Wednesday, May 07, 2003
The common clipboard is arguably one of the most important concepts to give rise to the non-modal computer (that can run several applications at once). Copy in one app, paste in another. It's great, and it's essential.
Oddly, it looks like Apple's trying to replicate this design pattern in the 'search' widget that has become common in the iApps (iTunes, Mail, Safari, etc.).
Experiment: Open Safari, navigate to a page, and use command-f to find a phrase in that page. Now switch to OS X's Mail program and enter a phrase into Mail's 'search' box, then go back to your Safari window and hit command-g ("Find Again"). Amazingly, Safari thinks that you don't actually want to 'find again' but you want to find an instance of the word you just 'searched' for in Mail!
I can see the designer's argument for why this could be a good idea: The most recently entered item into a lexical-specification widget must be the mote that the user is concentrating on at that moment, so naturally we're helping them if we assume that they want to find that same phrase in a web page.
There are two problems with this, in my opinion, neither of which are devastating alone, but combine badly.
First: It acts as if 'search' and 'find' are the same thing when they're not. To 'search' on the web, in a list of emails, or in an iTunes playlist actually means to filter based on a substring match. 'Find' on the other hand means to bring to the forefront the specific substring in the context of the data source currently being looked at, be it an individual email, word document, or web page.
Within the context of a specific application, bridging these together doesn't present a problem. It's usually a two-stage approach: First you search for relevant items, then you find within each item for the relevant data. Google uses this approach with the automatic highlighting of search criteria when displaying cached copies of pages returned from a search. Safari does it too, taking the text entered into the 'google search' field and placing it into the 'find' dialog, whether it's visible or not (and, perhaps arrogantly, whether you had previously been 'finding' for something else).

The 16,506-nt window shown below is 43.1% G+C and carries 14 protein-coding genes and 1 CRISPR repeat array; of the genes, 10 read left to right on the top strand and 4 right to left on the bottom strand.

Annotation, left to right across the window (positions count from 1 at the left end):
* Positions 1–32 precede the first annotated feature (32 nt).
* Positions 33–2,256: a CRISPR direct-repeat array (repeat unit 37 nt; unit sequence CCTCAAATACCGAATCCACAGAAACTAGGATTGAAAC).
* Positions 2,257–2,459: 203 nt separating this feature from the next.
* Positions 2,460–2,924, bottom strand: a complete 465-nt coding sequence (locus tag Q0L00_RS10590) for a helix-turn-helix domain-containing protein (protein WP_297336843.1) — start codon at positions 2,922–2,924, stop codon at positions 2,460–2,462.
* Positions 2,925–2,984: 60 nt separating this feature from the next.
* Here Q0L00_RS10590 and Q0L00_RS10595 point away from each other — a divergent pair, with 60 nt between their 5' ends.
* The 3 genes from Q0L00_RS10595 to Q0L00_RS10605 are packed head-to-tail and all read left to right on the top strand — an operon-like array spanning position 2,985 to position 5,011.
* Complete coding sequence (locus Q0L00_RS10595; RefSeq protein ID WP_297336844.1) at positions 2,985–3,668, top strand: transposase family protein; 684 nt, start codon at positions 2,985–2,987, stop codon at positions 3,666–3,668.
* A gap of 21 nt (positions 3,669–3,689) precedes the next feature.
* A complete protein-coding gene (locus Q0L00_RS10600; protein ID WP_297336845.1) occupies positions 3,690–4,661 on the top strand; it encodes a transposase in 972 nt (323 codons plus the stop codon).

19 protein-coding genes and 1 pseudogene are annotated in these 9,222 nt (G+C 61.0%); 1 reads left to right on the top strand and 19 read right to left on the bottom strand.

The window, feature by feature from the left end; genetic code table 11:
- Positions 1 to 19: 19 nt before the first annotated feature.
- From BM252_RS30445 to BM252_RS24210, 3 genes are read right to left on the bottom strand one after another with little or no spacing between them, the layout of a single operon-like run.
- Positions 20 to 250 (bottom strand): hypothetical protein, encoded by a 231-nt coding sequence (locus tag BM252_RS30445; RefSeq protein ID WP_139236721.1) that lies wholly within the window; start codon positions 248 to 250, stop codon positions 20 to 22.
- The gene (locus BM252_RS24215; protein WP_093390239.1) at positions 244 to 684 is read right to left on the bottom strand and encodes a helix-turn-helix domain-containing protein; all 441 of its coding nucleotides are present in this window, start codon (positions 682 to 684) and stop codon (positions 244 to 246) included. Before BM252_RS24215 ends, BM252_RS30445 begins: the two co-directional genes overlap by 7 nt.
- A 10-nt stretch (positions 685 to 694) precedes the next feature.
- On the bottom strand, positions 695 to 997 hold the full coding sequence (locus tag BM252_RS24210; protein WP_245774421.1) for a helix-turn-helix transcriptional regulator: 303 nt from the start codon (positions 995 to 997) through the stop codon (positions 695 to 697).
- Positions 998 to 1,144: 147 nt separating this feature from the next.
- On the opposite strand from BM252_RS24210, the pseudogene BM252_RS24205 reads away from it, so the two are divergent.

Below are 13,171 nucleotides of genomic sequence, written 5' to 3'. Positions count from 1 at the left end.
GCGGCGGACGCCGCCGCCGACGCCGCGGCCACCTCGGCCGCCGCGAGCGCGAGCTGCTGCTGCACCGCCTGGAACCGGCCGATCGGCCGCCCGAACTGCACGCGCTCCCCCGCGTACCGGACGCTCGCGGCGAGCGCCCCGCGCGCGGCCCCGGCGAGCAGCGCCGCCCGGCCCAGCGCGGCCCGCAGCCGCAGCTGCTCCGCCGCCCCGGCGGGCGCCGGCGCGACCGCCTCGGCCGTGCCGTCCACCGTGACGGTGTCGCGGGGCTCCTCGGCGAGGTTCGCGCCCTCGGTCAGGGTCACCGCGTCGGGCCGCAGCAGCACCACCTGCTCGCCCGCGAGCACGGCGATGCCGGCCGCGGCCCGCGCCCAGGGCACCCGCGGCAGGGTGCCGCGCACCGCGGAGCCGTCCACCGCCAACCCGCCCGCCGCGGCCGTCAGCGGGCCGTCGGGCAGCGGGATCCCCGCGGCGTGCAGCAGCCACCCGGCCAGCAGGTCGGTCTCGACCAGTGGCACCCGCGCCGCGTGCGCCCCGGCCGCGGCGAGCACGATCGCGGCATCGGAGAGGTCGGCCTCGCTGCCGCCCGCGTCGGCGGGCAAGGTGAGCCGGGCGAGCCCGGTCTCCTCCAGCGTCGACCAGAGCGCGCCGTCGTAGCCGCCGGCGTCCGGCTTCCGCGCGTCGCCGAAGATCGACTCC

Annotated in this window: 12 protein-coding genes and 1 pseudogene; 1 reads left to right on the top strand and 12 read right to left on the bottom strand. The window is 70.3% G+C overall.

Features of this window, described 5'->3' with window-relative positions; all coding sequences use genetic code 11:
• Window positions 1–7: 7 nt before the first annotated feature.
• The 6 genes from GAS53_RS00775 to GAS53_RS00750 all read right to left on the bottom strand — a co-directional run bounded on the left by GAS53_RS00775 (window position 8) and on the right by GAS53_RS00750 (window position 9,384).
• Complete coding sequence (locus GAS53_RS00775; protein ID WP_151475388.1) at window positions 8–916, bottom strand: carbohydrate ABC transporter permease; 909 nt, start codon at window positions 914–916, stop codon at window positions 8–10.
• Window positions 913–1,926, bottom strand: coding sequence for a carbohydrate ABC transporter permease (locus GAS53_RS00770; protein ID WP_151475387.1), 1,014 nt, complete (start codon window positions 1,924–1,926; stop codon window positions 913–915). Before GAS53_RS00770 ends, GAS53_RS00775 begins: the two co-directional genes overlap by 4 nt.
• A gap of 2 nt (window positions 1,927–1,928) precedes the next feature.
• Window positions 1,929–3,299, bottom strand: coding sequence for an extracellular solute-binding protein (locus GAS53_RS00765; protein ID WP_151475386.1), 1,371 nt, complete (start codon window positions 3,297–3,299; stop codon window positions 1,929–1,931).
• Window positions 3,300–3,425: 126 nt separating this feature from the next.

Within an application, soft-integrating search and find (or perhaps more appropriately, "filter and highlight") can be helpful, though it can still create unexpected results.
The second problem is the fact that different applications usually represent different cognitive tasks in the user's mind, so a search for one criteria in one application is irrelevant to the finding task in another application. Even worse, it can be a direct inhibitor, for example a few minutes ago when I was 'finding' IP numbers listed in a web page, then manually looking up the name next to the IP, filtering that name in Mail, then going back to find the next instance of the IP, only to find that Safari took me to the next instance of the person's name. This kind of self-perpetuating failure means I have to manually type or re-paste the 'find' criteria each time.
I don't know if this is an intentional design decision on Apple's part or an accidental sharing of the namespace for a widget class, though the former seems more likely, since shared namespaces across applications in a unix environment seems pretty darned unlikely considering find and search aren't OS X 'services'. Either way, I'll have to take a look later and see if the behavior exists in iTunes and other apps that use the find/search widget.
Oh, and on a different Safari-bug note, it appears that if you hit the 'find previous' button in the find dialog box, it does exactly the same thing as 'find next'. I guess that's why it's beta. :-)
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